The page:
Still, given that the music and movie industries have started to respond to consumer demand and offer legal streaming, peer-to-peer file sharing may no longer be a significant percentage of traffic that carriers have to worry about. Instead of Napster, they argue over Netflix. But the histrionic appeals that characterized both sides of the peer-to-peer debates — those who defended peer-to-peer, and those who deplored it — continued into the network neutrality controversy.

All other things being unequal

Many advocates who’ve latched onto the network neutrality idea suggest that up to now we’ve enjoyed some kind of golden age where anyone in a garage can compete with Internet giants. Things aren’t so simple.

Prices have always been different for different Internet users because some places have fewer competitors, some places are more difficult to string wires through, and so on. Different service is also available for cold cash, so large users have routinely leased their own lines over the years or paid extra for routing over faster lines. Software traffic shaping is a simple technological extension, similar to the use of virtual circuits and software-defined networking technologies elsewhere, to discriminate among customers willing to pay.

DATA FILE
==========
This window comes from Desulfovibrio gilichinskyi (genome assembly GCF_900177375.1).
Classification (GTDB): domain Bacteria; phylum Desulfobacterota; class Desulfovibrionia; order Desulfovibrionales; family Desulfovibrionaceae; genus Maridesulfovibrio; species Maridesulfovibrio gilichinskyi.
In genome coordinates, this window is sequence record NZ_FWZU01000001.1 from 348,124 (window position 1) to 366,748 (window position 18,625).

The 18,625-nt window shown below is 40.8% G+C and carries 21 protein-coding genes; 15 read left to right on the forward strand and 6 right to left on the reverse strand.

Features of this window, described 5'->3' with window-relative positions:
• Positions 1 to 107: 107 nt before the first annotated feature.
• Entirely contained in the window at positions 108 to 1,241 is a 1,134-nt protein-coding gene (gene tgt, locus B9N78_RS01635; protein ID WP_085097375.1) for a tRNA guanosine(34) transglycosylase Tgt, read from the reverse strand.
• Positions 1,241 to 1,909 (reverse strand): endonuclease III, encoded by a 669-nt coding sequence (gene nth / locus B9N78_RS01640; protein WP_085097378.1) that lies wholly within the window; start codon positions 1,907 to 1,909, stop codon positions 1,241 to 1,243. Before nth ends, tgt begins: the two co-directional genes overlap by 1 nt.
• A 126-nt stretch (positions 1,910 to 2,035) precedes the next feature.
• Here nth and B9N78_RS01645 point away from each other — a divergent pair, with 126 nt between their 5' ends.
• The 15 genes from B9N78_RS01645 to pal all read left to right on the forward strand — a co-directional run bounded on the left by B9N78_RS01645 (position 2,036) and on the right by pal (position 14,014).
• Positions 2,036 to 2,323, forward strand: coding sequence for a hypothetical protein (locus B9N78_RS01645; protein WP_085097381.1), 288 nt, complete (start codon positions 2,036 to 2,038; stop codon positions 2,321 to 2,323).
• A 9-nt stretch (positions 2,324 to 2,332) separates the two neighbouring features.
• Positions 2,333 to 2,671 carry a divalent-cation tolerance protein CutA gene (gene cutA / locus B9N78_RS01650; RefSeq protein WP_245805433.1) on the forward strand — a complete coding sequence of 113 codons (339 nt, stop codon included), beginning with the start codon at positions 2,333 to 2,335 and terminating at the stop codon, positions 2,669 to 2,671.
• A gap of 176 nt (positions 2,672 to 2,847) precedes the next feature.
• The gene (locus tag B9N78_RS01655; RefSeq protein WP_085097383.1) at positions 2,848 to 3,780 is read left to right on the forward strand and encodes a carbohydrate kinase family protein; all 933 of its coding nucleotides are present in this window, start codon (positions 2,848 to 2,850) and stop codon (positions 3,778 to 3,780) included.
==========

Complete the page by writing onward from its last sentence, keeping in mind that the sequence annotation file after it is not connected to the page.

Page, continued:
Michael Powell, as chair of the FCC, famously cited different levels of access when he was asked about the digital divide and pointed out that he was on the wrong side of a Mercedes divide. It might not have been smart for an FCC chair to compare the information highway — which was already clearly becoming an economic, educational, and democratic necessity — with a luxury consumer item, but his essential point was correct.